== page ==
The thickness of the tabletop depends on the material you are using and the size of the table being built. Three-quarter-inch-thick plywood makes a pretty good tabletop for most applications, though it does look thin on large designs. If you are using dimension lumber, three-quarter-inch thick is good for small tables — up to about 18 by 24 inches; 1-inch lumber is fine for medium size tables, up to approximately 24 by 36 inches. Anything larger should be 1 1/4 to 1 1/2 inches thick.

Click here to view the downloadable construction illustration of four examples of joining the table legs to the apron pieces, plus detail on attaching the legs and top.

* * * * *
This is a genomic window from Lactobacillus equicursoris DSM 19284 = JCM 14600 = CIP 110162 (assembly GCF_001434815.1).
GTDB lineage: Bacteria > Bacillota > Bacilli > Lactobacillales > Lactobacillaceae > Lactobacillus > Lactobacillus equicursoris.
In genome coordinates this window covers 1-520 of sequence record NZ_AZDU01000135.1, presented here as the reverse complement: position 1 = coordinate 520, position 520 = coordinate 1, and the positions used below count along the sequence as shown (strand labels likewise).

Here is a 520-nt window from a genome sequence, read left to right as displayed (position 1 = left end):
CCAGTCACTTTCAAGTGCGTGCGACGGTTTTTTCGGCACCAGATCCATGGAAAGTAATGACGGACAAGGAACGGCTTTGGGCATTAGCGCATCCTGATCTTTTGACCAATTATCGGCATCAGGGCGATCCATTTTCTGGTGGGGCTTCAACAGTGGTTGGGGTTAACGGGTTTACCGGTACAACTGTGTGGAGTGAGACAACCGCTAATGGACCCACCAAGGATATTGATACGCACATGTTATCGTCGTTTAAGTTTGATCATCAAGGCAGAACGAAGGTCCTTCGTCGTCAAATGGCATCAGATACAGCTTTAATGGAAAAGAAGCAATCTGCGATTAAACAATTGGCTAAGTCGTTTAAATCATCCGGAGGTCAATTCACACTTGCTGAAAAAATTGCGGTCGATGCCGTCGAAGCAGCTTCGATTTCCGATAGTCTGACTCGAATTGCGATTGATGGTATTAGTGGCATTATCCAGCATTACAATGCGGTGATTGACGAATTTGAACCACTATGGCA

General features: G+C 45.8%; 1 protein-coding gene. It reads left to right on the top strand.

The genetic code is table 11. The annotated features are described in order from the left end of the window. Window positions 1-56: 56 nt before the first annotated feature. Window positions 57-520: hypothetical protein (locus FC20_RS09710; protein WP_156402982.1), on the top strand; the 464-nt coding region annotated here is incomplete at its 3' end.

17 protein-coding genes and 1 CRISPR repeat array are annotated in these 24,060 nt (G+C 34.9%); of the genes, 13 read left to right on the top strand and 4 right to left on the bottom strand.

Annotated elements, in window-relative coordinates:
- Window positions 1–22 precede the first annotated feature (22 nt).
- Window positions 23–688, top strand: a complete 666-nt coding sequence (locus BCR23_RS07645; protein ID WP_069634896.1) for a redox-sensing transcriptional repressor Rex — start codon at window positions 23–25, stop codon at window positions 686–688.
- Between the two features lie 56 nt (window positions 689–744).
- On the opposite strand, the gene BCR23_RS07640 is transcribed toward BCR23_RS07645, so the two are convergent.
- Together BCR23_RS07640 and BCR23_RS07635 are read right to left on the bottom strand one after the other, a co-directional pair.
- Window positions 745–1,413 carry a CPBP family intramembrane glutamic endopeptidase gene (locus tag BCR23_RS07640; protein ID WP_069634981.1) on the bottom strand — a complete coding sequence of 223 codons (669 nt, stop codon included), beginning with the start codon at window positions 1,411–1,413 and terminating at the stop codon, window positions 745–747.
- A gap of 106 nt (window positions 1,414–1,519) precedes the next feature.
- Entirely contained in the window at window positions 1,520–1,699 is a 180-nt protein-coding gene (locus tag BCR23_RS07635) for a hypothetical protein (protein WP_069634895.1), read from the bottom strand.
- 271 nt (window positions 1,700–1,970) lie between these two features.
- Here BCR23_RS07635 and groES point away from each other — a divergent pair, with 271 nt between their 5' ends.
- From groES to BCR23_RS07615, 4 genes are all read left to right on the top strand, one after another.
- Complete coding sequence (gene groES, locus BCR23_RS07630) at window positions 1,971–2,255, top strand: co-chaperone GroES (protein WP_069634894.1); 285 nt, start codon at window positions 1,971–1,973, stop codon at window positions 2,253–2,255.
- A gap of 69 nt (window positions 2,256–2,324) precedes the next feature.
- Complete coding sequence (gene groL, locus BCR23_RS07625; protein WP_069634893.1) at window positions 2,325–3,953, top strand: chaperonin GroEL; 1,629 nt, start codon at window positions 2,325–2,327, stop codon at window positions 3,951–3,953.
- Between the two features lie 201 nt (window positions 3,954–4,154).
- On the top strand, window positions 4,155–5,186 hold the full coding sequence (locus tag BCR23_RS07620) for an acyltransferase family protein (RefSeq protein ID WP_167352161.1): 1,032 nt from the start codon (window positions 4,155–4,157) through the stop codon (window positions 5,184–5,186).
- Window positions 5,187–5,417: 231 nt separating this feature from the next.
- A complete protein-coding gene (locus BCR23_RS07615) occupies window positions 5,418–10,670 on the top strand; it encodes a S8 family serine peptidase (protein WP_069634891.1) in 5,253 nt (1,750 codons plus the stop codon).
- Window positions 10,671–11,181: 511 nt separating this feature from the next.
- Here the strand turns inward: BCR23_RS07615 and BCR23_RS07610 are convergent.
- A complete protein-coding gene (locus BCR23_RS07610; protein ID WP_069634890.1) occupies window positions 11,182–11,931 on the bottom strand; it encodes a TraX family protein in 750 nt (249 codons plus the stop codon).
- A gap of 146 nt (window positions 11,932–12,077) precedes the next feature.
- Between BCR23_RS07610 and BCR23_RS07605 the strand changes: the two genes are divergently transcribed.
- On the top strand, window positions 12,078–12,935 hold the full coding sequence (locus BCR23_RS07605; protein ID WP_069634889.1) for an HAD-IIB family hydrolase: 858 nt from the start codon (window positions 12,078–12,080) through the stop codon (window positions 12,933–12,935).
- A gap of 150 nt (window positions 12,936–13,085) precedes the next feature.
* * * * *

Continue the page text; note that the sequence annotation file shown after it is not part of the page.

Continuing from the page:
Building: Start at the Top of the Table

You can choose from several potential tabletop materials. The one that makes the most sense depends on the tools and skills you have, the size of table you’re planning to construct and your preferences for the design.

Veneered plywood and particleboard offer the easiest way to build a tabletop because these sheet materials come ready to finish after just a light sanding. Building supply outlets will even cut sheets to your specifications — a big help if you don’t own a table saw. On the downside, fancy veneered plywood is often more expensive than a similar amount of rough-cut lumber, and it isn’t commonly available in thicknesses greater than three-quarters of an inch. That’s too thin for the best appearance on all but the smallest tables, though there’s a way to make plywood look a lot thicker than it really is.